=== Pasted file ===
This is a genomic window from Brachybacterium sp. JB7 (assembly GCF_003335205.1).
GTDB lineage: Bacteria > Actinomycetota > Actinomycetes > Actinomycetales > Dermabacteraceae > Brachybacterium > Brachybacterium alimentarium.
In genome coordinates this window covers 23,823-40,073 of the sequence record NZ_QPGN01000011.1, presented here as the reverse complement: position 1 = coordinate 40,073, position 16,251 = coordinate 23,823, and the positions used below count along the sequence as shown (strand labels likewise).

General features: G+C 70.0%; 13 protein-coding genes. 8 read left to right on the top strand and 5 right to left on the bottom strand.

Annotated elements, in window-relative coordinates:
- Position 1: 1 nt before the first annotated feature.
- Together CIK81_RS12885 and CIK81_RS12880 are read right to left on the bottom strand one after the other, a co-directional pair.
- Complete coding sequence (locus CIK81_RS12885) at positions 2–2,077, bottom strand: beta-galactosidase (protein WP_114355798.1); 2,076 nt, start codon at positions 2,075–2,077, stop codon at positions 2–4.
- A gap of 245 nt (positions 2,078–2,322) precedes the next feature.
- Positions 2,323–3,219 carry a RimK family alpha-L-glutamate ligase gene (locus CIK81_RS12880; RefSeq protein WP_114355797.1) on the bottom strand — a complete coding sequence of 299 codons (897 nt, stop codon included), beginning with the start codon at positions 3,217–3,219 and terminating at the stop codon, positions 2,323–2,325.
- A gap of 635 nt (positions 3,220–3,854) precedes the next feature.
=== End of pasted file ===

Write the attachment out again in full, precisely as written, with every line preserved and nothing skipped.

This is a genomic window from Brachybacterium sp. JB7 (assembly GCF_003335205.1).
GTDB lineage: Bacteria > Actinomycetota > Actinomycetes > Actinomycetales > Dermabacteraceae > Brachybacterium > Brachybacterium alimentarium.
In genome coordinates this window covers 23,823-40,073 of the sequence record NZ_QPGN01000011.1, presented here as the reverse complement: position 1 = coordinate 40,073, position 16,251 = coordinate 23,823, and the positions used below count along the sequence as shown (strand labels likewise).

General features: G+C 70.0%; 13 protein-coding genes. 8 read left to right on the top strand and 5 right to left on the bottom strand.

Annotated elements, in window-relative coordinates:
- Position 1: 1 nt before the first annotated feature.
- Together CIK81_RS12885 and CIK81_RS12880 are read right to left on the bottom strand one after the other, a co-directional pair.
- Complete coding sequence (locus CIK81_RS12885) at positions 2–2,077, bottom strand: beta-galactosidase (protein WP_114355798.1); 2,076 nt, start codon at positions 2,075–2,077, stop codon at positions 2–4.
- A gap of 245 nt (positions 2,078–2,322) precedes the next feature.
- Positions 2,323–3,219 carry a RimK family alpha-L-glutamate ligase gene (locus CIK81_RS12880; RefSeq protein WP_114355797.1) on the bottom strand — a complete coding sequence of 299 codons (897 nt, stop codon included), beginning with the start codon at positions 3,217–3,219 and terminating at the stop codon, positions 2,323–2,325.
- A gap of 635 nt (positions 3,220–3,854) precedes the next feature.